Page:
Transferring activities- Jugs and mugs

I’ve heard stories of my dad being given a couple of cups to entertain himself for hours, when he was a kid. I found it very funny, until V turned 15 months. All she wanted to was transferring or pouring.

I get a lot of queries from new mums on “activities” they can do with their child. Well, first priority is always to speak with, read to, and involve the child in our daily, useful chores. One of the earliest activities I invariably suggest is transferring.


One of the earliest activity I invariably suggest is transferring.

Why transferring?

This is one of the easiest to set up-activities but the engagement and focus level is super high. Also, for child-led learning in activities, there needs to be a control of error ( the child should be able to figure out what they are doing wrong on their own). In this case, it is visual and pretty evident. Hand over a sponge or cloth to the toddler and watch her clean up after herself. Apart from fine motor skills development, she also learns simple concepts like cause and effect, muscle movements, weight differences, etc.
Most importantly, this activity used to bring a lot of calm when V used to feel frustrated or had too much chaos within her.

What can be transferred?

We started with a cup of grains but V has been a water baby since birth and she was more interested in pouring. We used a lot of edible stuff when V was still mouthing. At 1-3 years, the following can be used:
– water
-colored water
-grains
– puffed rice
-pasta
-noodles
-rainbow rice
-pom poms
-lego blocks
-ribbons/lace/yarn
-ice
-berries
– pebbles and marbles
-leaves
-flowers
-beads, water beads

Transferring tools

We have used jugs, mugs, glasses, bowls, cups(with and without handles), etc as apparatuses.
The tools we use are becoming more refined with her age. One can use the following:
– Fingers
– Spoons of varying sizes
– tongs
– Chopsticks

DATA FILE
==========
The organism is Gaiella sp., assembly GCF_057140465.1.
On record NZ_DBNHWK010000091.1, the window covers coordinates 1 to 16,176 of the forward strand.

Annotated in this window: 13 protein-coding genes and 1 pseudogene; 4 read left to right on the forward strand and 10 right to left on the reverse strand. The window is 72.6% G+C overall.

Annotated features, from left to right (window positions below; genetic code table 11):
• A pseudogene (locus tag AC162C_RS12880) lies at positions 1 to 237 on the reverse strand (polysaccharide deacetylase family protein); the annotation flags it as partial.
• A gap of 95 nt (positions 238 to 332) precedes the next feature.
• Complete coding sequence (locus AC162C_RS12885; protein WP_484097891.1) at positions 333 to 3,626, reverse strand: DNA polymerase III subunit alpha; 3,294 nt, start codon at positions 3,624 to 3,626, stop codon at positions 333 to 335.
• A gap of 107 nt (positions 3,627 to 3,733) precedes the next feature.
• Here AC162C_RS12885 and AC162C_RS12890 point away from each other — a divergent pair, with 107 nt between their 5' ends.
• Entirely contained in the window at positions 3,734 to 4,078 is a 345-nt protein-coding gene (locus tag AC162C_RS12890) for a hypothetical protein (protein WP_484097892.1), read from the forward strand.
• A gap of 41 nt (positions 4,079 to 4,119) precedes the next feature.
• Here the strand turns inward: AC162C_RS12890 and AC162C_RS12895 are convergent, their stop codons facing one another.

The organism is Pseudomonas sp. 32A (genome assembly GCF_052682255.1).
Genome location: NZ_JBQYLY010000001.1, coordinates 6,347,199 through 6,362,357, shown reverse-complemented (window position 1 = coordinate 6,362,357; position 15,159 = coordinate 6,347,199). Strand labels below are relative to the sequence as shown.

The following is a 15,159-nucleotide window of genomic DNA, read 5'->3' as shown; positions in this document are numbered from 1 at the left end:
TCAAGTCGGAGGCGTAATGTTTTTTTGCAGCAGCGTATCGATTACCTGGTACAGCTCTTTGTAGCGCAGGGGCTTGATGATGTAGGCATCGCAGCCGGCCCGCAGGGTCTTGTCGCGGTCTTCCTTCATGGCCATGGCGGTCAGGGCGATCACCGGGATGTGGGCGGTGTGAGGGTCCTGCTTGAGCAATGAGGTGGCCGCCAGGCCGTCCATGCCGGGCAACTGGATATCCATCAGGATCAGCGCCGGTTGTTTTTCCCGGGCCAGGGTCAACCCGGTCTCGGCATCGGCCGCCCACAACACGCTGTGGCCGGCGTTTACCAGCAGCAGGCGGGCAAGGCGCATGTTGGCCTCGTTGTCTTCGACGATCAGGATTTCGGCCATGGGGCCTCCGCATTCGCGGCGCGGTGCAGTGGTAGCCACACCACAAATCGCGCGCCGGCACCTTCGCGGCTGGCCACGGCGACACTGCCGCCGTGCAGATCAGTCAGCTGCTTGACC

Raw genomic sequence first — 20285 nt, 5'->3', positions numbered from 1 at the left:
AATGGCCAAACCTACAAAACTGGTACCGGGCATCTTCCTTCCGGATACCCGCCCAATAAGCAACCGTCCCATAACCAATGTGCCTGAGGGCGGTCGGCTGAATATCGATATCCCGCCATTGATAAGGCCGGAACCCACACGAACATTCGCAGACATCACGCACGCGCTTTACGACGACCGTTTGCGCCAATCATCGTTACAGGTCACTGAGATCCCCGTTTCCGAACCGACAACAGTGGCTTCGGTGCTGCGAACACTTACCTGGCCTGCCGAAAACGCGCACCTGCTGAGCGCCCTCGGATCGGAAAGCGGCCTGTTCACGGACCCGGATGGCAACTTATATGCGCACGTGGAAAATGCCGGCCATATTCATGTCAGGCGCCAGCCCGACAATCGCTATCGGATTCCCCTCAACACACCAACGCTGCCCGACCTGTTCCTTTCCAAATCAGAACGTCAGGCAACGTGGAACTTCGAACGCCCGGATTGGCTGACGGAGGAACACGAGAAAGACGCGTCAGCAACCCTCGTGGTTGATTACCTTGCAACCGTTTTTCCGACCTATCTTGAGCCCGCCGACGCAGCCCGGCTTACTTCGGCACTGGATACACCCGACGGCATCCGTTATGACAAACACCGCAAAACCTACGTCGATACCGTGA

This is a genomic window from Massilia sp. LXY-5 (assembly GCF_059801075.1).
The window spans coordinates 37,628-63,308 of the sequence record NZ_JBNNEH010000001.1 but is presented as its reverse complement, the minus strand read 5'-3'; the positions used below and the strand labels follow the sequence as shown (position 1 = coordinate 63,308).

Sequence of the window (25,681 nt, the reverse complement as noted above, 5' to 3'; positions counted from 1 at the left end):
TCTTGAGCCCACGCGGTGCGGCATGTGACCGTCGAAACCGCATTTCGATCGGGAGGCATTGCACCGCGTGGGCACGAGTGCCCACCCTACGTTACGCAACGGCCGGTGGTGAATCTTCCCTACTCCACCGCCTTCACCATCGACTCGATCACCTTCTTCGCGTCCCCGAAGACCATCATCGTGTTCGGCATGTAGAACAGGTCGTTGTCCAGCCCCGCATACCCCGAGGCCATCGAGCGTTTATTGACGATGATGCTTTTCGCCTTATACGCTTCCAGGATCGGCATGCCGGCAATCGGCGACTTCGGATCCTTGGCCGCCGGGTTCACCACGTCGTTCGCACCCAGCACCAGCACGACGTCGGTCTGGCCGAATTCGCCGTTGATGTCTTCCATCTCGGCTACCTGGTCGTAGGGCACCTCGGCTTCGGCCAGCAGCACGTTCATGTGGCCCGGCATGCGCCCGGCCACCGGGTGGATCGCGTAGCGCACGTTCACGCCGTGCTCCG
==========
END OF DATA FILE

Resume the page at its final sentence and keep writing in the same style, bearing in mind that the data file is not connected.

– Sieves
– Funnels
– Ink droppers

Difficulty levels

Once the child has mastered pouring or transferring, without spilling, where is the challenge, right? Wrong! Children love exploring and solving problems if left to their own devices. Just add in an extra level of difficulty, like pouring water from a large pitcher into 5 tiny cups. The child learns measurement and conservation. Or ask the child to transfer colored pompoms into matching bowls. There are wonderful ways in which fractions, botany, art and other conceptual learning can be woven into this simple activity.

Lastly, I always presented this activity on a tray, not just because it looked beautiful, but so that V could carry it to the balcony whenever she wanted, finish her work and keep it back. It taught her a lot of order and self-discipline. It also helped develop her gross muscular movements in carrying a tray with focus and setting it back. You can read about our montessori set up at home here.

Transferring activities have reduced the number of unwanted pouring of food stuff on the floor by giving her purpose. It has immensely helped me in the kitchen. V started helping me measure out kitchen ingredients very early and loading the cooker is her job. But more on that, later.

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